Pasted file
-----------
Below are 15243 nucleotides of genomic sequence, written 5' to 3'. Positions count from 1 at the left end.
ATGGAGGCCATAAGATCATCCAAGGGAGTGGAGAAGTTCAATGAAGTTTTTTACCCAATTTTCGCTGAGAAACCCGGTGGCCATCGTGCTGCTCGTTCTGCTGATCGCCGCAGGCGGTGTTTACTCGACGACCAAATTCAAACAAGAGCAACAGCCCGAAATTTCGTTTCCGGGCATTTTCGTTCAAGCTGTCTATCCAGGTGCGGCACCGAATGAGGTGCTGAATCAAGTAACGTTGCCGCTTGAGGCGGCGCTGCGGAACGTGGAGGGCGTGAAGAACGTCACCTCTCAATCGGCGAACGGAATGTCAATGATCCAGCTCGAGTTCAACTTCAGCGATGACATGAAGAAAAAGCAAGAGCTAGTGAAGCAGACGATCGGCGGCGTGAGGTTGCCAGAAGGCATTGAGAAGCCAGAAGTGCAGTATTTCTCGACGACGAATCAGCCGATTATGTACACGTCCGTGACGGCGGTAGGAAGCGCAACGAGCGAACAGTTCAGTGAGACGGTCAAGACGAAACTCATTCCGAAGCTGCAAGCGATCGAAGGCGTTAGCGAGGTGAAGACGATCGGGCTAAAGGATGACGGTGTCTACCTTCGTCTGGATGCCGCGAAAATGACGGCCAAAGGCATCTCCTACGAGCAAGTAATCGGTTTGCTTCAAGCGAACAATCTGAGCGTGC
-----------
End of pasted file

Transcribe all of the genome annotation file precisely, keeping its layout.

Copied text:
Below are 15243 nucleotides of genomic sequence, written 5' to 3'. Positions count from 1 at the left end.
ATGGAGGCCATAAGATCATCCAAGGGAGTGGAGAAGTTCAATGAAGTTTTTTACCCAATTTTCGCTGAGAAACCCGGTGGCCATCGTGCTGCTCGTTCTGCTGATCGCCGCAGGCGGTGTTTACTCGACGACCAAATTCAAACAAGAGCAACAGCCCGAAATTTCGTTTCCGGGCATTTTCGTTCAAGCTGTCTATCCAGGTGCGGCACCGAATGAGGTGCTGAATCAAGTAACGTTGCCGCTTGAGGCGGCGCTGCGGAACGTGGAGGGCGTGAAGAACGTCACCTCTCAATCGGCGAACGGAATGTCAATGATCCAGCTCGAGTTCAACTTCAGCGATGACATGAAGAAAAAGCAAGAGCTAGTGAAGCAGACGATCGGCGGCGTGAGGTTGCCAGAAGGCATTGAGAAGCCAGAAGTGCAGTATTTCTCGACGACGAATCAGCCGATTATGTACACGTCCGTGACGGCGGTAGGAAGCGCAACGAGCGAACAGTTCAGTGAGACGGTCAAGACGAAACTCATTCCGAAGCTGCAAGCGATCGAAGGCGTTAGCGAGGTGAAGACGATCGGGCTAAAGGATGACGGTGTCTACCTTCGTCTGGATGCCGCGAAAATGACGGCCAAAGGCATCTCCTACGAGCAAGTAATCGGTTTGCTTCAAGCGAACAATCTGAGCGTGC